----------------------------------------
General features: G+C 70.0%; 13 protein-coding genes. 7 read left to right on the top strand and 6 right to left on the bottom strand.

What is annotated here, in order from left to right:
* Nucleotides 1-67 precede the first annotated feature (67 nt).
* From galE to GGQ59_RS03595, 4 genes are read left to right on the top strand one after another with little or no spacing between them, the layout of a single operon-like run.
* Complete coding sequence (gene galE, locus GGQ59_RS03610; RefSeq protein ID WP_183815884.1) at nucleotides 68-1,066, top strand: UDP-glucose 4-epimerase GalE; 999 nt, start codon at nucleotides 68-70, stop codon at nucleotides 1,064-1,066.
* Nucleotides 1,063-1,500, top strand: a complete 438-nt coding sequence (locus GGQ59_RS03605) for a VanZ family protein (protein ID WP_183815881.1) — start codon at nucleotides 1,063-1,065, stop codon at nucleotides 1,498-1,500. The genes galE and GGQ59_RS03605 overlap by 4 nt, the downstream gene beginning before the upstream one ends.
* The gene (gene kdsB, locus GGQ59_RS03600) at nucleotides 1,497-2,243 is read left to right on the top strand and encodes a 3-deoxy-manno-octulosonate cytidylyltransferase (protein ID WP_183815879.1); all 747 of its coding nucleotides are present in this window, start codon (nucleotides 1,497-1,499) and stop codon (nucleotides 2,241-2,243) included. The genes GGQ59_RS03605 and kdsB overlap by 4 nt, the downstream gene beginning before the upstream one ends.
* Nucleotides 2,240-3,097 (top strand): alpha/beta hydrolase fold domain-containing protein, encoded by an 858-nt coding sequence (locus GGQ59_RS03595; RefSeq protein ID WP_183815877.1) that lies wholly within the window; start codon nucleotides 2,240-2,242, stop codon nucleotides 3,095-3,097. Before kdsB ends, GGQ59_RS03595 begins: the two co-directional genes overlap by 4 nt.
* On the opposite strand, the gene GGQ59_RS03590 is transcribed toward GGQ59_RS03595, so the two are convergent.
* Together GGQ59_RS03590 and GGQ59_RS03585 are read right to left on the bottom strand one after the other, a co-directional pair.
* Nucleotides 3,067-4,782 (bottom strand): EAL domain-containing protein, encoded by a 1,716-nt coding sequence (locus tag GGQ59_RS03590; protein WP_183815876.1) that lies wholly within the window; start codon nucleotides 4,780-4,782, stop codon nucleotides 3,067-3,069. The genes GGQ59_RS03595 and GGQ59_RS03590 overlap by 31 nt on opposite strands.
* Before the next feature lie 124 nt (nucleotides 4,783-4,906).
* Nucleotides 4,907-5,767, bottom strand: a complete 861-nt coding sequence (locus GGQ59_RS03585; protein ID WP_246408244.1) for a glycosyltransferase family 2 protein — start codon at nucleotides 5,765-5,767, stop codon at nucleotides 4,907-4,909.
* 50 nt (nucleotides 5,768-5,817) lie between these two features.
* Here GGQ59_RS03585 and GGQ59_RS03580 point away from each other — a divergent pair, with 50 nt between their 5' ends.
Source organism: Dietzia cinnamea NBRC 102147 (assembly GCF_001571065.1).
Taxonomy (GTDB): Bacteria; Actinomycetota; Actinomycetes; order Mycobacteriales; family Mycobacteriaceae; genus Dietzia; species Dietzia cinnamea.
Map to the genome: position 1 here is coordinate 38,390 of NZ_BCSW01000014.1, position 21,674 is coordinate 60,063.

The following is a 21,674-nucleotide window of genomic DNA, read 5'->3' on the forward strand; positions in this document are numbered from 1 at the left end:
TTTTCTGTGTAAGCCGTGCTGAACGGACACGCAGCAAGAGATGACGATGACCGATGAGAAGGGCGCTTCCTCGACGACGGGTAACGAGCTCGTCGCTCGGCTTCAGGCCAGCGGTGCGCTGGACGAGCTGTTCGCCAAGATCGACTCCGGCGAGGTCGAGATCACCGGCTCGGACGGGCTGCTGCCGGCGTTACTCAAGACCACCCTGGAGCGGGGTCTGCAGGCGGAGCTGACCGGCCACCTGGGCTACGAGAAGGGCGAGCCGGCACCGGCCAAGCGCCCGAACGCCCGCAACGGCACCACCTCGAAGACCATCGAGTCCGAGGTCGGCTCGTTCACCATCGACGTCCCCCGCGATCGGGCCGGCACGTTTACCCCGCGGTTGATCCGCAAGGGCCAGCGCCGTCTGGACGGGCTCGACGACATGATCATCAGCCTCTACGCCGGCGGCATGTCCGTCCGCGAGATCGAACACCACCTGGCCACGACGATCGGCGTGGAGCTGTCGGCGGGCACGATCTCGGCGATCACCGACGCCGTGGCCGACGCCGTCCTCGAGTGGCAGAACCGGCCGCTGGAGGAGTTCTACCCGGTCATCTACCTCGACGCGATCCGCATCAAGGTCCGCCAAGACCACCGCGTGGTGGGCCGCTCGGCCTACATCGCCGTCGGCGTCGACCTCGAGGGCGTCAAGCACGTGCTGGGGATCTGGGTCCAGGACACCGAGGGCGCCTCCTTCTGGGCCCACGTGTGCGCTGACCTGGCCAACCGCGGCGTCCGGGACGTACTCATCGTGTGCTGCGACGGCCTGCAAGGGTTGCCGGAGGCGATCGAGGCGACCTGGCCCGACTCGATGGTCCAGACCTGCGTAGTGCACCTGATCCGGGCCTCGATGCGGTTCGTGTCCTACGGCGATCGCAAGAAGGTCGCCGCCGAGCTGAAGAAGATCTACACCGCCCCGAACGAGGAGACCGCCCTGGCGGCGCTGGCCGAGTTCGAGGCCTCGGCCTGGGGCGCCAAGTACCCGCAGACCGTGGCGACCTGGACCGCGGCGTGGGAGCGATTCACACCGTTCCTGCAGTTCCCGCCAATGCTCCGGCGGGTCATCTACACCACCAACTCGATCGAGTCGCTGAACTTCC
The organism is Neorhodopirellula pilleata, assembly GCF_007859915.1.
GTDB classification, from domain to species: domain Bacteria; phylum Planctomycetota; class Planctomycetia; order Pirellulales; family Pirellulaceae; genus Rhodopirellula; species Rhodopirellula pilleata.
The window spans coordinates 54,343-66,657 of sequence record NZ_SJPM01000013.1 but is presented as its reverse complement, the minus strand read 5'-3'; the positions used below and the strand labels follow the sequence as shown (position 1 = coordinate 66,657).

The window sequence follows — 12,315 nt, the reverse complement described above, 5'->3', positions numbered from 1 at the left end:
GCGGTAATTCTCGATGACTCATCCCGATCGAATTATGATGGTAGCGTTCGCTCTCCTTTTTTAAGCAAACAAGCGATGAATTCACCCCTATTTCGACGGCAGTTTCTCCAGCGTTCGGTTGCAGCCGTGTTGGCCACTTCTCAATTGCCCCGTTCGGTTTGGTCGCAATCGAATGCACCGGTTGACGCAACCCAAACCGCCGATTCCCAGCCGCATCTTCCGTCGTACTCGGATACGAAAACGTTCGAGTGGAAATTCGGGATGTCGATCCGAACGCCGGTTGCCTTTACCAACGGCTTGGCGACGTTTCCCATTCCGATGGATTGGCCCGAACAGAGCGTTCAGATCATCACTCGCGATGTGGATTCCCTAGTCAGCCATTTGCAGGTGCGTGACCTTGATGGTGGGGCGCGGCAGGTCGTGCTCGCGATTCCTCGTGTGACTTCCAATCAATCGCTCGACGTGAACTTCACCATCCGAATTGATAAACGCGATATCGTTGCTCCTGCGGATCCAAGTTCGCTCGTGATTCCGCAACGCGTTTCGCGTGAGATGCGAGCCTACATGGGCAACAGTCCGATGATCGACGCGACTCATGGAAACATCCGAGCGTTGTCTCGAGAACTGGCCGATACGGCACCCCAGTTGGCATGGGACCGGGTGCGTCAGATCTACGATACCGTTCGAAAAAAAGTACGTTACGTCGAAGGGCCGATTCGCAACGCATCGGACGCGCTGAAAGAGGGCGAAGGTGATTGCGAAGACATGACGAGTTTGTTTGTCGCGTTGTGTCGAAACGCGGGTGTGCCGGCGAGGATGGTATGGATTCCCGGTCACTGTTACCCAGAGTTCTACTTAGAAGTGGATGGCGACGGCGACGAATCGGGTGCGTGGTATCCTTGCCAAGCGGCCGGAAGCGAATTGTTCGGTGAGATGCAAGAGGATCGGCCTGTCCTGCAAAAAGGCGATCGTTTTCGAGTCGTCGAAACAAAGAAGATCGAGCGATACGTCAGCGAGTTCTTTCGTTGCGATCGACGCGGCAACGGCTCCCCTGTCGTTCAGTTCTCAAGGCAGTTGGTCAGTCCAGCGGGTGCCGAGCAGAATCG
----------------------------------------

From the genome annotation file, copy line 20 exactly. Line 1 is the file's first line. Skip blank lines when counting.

TTTTCTGTGTAAGCCGTGCTGAACGGACACGCAGCAAGAGATGACGATGACCGATGAGAAGGGCGCTTCCTCGACGACGGGTAACGAGCTCGTCGCTCGGCTTCAGGCCAGCGGTGCGCTGGACGAGCTGTTCGCCAAGATCGACTCCGGCGAGGTCGAGATCACCGGCTCGGACGGGCTGCTGCCGGCGTTACTCAAGACCACCCTGGAGCGGGGTCTGCAGGCGGAGCTGACCGGCCACCTGGGCTACGAGAAGGGCGAGCCGGCACCGGCCAAGCGCCCGAACGCCCGCAACGGCACCACCTCGAAGACCATCGAGTCCGAGGTCGGCTCGTTCACCATCGACGTCCCCCGCGATCGGGCCGGCACGTTTACCCCGCGGTTGATCCGCAAGGGCCAGCGCCGTCTGGACGGGCTCGACGACATGATCATCAGCCTCTACGCCGGCGGCATGTCCGTCCGCGAGATCGAACACCACCTGGCCACGACGATCGGCGTGGAGCTGTCGGCGGGCACGATCTCGGCGATCACCGACGCCGTGGCCGACGCCGTCCTCGAGTGGCAGAACCGGCCGCTGGAGGAGTTCTACCCGGTCATCTACCTCGACGCGATCCGCATCAAGGTCCGCCAAGACCACCGCGTGGTGGGCCGCTCGGCCTACATCGCCGTCGGCGTCGACCTCGAGGGCGTCAAGCACGTGCTGGGGATCTGGGTCCAGGACACCGAGGGCGCCTCCTTCTGGGCCCACGTGTGCGCTGACCTGGCCAACCGCGGCGTCCGGGACGTACTCATCGTGTGCTGCGACGGCCTGCAAGGGTTGCCGGAGGCGATCGAGGCGACCTGGCCCGACTCGATGGTCCAGACCTGCGTAGTGCACCTGATCCGGGCCTCGATGCGGTTCGTGTCCTACGGCGATCGCAAGAAGGTCGCCGCCGAGCTGAAGAAGATCTACACCGCCCCGAACGAGGAGACCGCCCTGGCGGCGCTGGCCGAGTTCGAGGCCTCGGCCTGGGGCGCCAAGTACCCGCAGACCGTGGCGACCTGGACCGCGGCGTGGGAGCGATTCACACCGTTCCTGCAGTTCCCGCCAATGCTCCGGCGGGTCATCTACACCACCAACTCGATCGAGTCGCTGAACTTCC